Devotion for February 19, 2021 from Pastor Tim Huff of Holy Trinity:
Salted with Fire
“For everyone will be salted with fire. Salt is good; but if salt has lost its saltiness, how can you season it? Have salt in yourselves, and be at peace with one another.”
No matter our age, all of us like the reassuring glow of a night-light. When something goes bump in the night and awakens us, the small, steady illumination of a night light offers comfort and companionship amidst the darkness.
In the bathroom at a friend’s house, the night-light duty is taken up by an unusual source of illumination. For on the top of the toilet tank sits a foot-high chunk of some brownish-orange crystal. It’s a rough, unsculpted chunk of something mounted on a small base.
As darkness falls, the crystallized mineral begins to glow with the warm, steady, dull-orange light of a bright ember in a fireplace. It then becomes obvious: this hunk of night-light is actually salt. It’s one enormous salt crystal.
The warmth of its friendly, substantial glow makes any nighttime foray less frightening. This night-light combines two tremendous images of strength and steadfastness, of power and perpetuity.
Salt in ancient times symbolized staying-power. Salt was the great preservative, the only way to keep food from spoiling, the only way to lay up provision for harsh and hungry days ahead.
Because salt was identified with keeping things fresh and viable it also became linked to the eternal, unwavering steadiness of God’s covenant with Israel. The promises Yahweh had made with Israel was a covenant of salt — it would never spoil or grow old, it was always fresh, nourishing and life-sustaining.
In temple rituals of sacrifice, it was mandated that every burnt offering be salted — illustrating the eternal nature of the bond between God and the people each time an offering was made on the altar. The sacrificial practices and images of temple worship combined the persistence of salt with the power of fire.
The magic and wonder of something as simple, and as earth-shattering as fire, is sometimes overlooked by us in our high-tech world. Where flames used to bring us light and heat, cook our food and warm our homes, we now use the flicker of electric fire.
At the heart of Jesus’ lesson in our text is the message that discipleship means service to others and sacrifice for the sake of others. Privilege and power, rank and honor do not make up the resume of a true disciple of Christ. It’s only in service to others, Jesus insists. A task as simple and unassuming as giving a cup of water to one who is thirsty in the name of Christ is revealed as the kind of action of a servant-disciple. In order to be a genuine disciple Jesus warns, we must be willing to sacrifice our whole self to the task of mission.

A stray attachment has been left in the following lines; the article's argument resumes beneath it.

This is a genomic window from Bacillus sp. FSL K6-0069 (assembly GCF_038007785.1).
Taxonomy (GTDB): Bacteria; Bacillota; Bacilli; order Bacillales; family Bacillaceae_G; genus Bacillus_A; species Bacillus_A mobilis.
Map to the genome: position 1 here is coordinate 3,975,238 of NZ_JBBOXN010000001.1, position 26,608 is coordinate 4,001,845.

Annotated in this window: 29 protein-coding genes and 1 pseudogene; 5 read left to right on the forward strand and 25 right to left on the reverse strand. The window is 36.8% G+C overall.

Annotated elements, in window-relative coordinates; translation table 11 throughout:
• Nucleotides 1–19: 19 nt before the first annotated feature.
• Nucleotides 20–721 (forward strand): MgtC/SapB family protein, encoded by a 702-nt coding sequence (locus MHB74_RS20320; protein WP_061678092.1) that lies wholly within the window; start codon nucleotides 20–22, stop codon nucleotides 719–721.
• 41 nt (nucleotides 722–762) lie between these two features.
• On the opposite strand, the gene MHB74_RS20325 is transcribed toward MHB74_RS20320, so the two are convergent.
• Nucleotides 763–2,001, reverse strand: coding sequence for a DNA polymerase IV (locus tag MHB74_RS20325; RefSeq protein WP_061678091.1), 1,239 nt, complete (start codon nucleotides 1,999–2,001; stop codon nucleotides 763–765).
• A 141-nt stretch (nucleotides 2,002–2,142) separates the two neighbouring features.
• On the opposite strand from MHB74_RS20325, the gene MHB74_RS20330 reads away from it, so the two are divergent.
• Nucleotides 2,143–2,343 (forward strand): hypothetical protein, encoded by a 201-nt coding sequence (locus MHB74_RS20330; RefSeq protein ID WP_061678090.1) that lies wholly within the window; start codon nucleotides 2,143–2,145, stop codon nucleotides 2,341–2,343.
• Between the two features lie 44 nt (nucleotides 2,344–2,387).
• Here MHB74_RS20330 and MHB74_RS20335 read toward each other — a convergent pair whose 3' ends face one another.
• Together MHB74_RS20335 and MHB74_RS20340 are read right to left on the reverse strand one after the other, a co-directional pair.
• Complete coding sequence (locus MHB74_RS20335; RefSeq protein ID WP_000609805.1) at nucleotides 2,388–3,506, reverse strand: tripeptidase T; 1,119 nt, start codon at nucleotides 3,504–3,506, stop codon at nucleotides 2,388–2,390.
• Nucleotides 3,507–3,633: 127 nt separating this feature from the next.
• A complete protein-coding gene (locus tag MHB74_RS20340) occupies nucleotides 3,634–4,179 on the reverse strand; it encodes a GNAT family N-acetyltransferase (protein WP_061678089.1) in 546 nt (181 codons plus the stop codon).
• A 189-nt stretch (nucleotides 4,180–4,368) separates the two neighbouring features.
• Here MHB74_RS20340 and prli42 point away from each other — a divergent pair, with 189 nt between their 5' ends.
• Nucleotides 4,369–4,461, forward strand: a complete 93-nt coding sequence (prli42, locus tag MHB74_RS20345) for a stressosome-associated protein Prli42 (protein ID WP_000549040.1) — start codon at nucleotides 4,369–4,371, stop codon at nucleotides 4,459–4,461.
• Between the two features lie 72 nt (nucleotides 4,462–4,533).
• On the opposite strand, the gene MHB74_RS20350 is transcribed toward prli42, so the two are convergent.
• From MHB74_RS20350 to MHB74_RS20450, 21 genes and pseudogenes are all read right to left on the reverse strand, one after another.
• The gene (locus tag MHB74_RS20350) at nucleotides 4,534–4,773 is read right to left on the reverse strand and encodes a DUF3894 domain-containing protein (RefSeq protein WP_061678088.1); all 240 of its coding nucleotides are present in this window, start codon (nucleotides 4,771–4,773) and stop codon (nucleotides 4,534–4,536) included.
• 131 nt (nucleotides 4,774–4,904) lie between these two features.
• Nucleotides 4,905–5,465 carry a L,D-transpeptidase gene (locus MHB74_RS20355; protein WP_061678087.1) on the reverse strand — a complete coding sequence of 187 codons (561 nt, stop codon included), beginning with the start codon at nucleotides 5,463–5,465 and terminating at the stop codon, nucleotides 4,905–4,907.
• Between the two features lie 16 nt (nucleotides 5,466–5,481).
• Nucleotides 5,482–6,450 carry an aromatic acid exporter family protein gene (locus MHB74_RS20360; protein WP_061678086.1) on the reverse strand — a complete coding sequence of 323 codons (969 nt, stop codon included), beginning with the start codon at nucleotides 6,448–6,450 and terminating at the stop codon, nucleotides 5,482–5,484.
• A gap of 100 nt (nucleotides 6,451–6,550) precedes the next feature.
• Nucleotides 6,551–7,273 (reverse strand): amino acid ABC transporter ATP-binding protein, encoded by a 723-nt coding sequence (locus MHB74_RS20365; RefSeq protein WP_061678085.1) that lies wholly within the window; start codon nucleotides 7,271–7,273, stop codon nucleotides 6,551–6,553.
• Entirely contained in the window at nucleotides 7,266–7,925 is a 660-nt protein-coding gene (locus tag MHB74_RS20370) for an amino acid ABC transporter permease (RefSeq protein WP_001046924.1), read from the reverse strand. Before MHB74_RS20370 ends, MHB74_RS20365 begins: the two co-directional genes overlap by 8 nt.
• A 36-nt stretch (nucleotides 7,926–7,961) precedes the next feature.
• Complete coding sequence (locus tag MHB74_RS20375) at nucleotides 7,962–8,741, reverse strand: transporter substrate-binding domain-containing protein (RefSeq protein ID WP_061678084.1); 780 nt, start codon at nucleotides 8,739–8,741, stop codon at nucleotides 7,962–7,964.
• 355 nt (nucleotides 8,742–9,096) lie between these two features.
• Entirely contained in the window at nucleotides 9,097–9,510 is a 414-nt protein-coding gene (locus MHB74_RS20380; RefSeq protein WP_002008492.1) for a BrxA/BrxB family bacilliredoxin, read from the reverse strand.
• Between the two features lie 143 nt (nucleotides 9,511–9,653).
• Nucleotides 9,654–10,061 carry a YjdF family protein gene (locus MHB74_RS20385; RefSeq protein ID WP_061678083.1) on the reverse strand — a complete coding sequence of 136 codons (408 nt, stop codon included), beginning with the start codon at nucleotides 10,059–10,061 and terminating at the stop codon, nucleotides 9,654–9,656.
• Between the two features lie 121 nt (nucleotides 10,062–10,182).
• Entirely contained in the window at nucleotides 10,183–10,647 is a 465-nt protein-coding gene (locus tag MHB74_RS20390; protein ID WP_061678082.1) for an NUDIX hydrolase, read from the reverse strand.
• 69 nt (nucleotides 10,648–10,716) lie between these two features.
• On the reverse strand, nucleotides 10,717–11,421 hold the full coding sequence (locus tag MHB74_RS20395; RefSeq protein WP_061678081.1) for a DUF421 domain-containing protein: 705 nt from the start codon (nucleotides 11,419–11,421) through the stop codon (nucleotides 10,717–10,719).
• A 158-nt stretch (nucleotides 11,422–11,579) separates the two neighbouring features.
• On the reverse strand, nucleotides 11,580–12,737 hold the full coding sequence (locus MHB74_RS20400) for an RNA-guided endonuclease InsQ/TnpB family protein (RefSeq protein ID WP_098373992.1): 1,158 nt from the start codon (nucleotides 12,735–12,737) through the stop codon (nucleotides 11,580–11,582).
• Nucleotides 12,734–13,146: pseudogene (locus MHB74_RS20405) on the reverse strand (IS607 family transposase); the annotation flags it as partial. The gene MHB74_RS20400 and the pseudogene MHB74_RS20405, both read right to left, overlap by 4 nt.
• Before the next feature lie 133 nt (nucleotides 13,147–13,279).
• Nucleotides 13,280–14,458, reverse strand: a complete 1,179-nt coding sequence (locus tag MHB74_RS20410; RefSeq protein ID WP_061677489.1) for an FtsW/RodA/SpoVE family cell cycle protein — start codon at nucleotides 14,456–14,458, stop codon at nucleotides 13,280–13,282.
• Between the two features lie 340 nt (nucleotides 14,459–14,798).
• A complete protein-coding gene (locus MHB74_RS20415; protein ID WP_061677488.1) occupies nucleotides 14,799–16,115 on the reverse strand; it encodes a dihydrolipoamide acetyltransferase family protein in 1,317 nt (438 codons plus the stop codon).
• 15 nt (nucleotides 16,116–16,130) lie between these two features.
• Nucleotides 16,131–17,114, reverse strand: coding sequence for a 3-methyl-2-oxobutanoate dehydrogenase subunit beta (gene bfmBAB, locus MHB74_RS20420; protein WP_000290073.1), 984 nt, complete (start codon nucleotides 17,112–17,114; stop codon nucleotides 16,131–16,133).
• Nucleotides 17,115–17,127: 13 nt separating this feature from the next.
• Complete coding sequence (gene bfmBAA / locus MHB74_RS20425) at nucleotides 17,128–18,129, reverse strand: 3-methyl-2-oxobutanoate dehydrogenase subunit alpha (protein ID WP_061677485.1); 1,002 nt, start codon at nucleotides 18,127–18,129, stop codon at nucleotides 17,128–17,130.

The saying Mark quotes in verse 49 refers to the flames and sweet-smelling smoke of the temple sacrifices observant Jews offered up to Yahweh for divine approval. The unfamiliar phrase to be salted with fire makes perfect sense in the context of first-century temple life. In temple sacrifices, both fire and salt were used to present an acceptable sacrifice.
The salted fire is a sacrificial fire, a fire that burns for God’s sake.
Mark uses this saying in the context of discipleship to emphasize the sacrificial quality of a life lived in Jesus’ name. Faithful discipleship is the salt that gives meaning and purpose to the flames of the purifying fires of sacrifice.
Jesus proclaims that everyone will be salted with fire. Those who commit themselves to Jesus, those who bear the name of Christ, are promised that both the staying power of salt and the surviving power of fire will be theirs throughout their life.
So we don’t have to live life “as usual.”
We don’t have to live in a world “the way things are.”
We can live in a world of miracles — where peace can happen; where healing can take place; where truth and justice exists; where love can make a difference, where life is wonderful.
Let’s go into the world “salted with fire!”